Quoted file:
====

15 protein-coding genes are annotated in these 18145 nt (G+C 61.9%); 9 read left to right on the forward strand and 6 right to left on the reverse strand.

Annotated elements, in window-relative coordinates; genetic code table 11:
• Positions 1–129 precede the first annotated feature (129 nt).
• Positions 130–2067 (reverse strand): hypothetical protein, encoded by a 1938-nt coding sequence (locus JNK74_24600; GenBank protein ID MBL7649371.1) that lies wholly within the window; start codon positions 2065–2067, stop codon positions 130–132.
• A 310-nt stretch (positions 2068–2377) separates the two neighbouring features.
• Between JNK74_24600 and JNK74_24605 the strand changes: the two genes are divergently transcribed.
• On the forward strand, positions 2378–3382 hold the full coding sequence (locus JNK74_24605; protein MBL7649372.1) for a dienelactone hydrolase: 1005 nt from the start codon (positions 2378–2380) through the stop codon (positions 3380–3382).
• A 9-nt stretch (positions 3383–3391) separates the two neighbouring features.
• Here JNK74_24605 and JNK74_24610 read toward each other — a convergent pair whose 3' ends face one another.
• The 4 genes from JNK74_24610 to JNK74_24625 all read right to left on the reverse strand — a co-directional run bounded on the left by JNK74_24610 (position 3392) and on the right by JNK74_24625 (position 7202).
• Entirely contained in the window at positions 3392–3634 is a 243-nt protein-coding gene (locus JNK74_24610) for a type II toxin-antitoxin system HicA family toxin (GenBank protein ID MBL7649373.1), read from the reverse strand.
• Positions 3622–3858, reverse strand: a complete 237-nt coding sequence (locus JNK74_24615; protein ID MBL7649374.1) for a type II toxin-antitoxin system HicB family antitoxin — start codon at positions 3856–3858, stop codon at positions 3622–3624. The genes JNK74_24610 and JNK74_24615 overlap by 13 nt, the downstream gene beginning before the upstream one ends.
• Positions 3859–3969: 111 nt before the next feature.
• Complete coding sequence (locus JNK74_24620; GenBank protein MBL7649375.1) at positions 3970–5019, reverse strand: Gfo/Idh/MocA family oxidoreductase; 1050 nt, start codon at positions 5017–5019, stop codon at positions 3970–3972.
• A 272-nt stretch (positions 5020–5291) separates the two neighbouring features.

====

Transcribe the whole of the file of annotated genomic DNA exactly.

15 protein-coding genes are annotated in these 18145 nt (G+C 61.9%); 9 read left to right on the forward strand and 6 right to left on the reverse strand.

Annotated elements, in window-relative coordinates; genetic code table 11:
• Positions 1–129 precede the first annotated feature (129 nt).
• Positions 130–2067 (reverse strand): hypothetical protein, encoded by a 1938-nt coding sequence (locus JNK74_24600; GenBank protein ID MBL7649371.1) that lies wholly within the window; start codon positions 2065–2067, stop codon positions 130–132.
• A 310-nt stretch (positions 2068–2377) separates the two neighbouring features.
• Between JNK74_24600 and JNK74_24605 the strand changes: the two genes are divergently transcribed.
• On the forward strand, positions 2378–3382 hold the full coding sequence (locus JNK74_24605; protein MBL7649372.1) for a dienelactone hydrolase: 1005 nt from the start codon (positions 2378–2380) through the stop codon (positions 3380–3382).
• A 9-nt stretch (positions 3383–3391) separates the two neighbouring features.
• Here JNK74_24605 and JNK74_24610 read toward each other — a convergent pair whose 3' ends face one another.
• The 4 genes from JNK74_24610 to JNK74_24625 all read right to left on the reverse strand — a co-directional run bounded on the left by JNK74_24610 (position 3392) and on the right by JNK74_24625 (position 7202).
• Entirely contained in the window at positions 3392–3634 is a 243-nt protein-coding gene (locus JNK74_24610) for a type II toxin-antitoxin system HicA family toxin (GenBank protein ID MBL7649373.1), read from the reverse strand.
• Positions 3622–3858, reverse strand: a complete 237-nt coding sequence (locus JNK74_24615; protein ID MBL7649374.1) for a type II toxin-antitoxin system HicB family antitoxin — start codon at positions 3856–3858, stop codon at positions 3622–3624. The genes JNK74_24610 and JNK74_24615 overlap by 13 nt, the downstream gene beginning before the upstream one ends.
• Positions 3859–3969: 111 nt before the next feature.
• Complete coding sequence (locus JNK74_24620; GenBank protein MBL7649375.1) at positions 3970–5019, reverse strand: Gfo/Idh/MocA family oxidoreductase; 1050 nt, start codon at positions 5017–5019, stop codon at positions 3970–3972.
• A 272-nt stretch (positions 5020–5291) separates the two neighbouring features.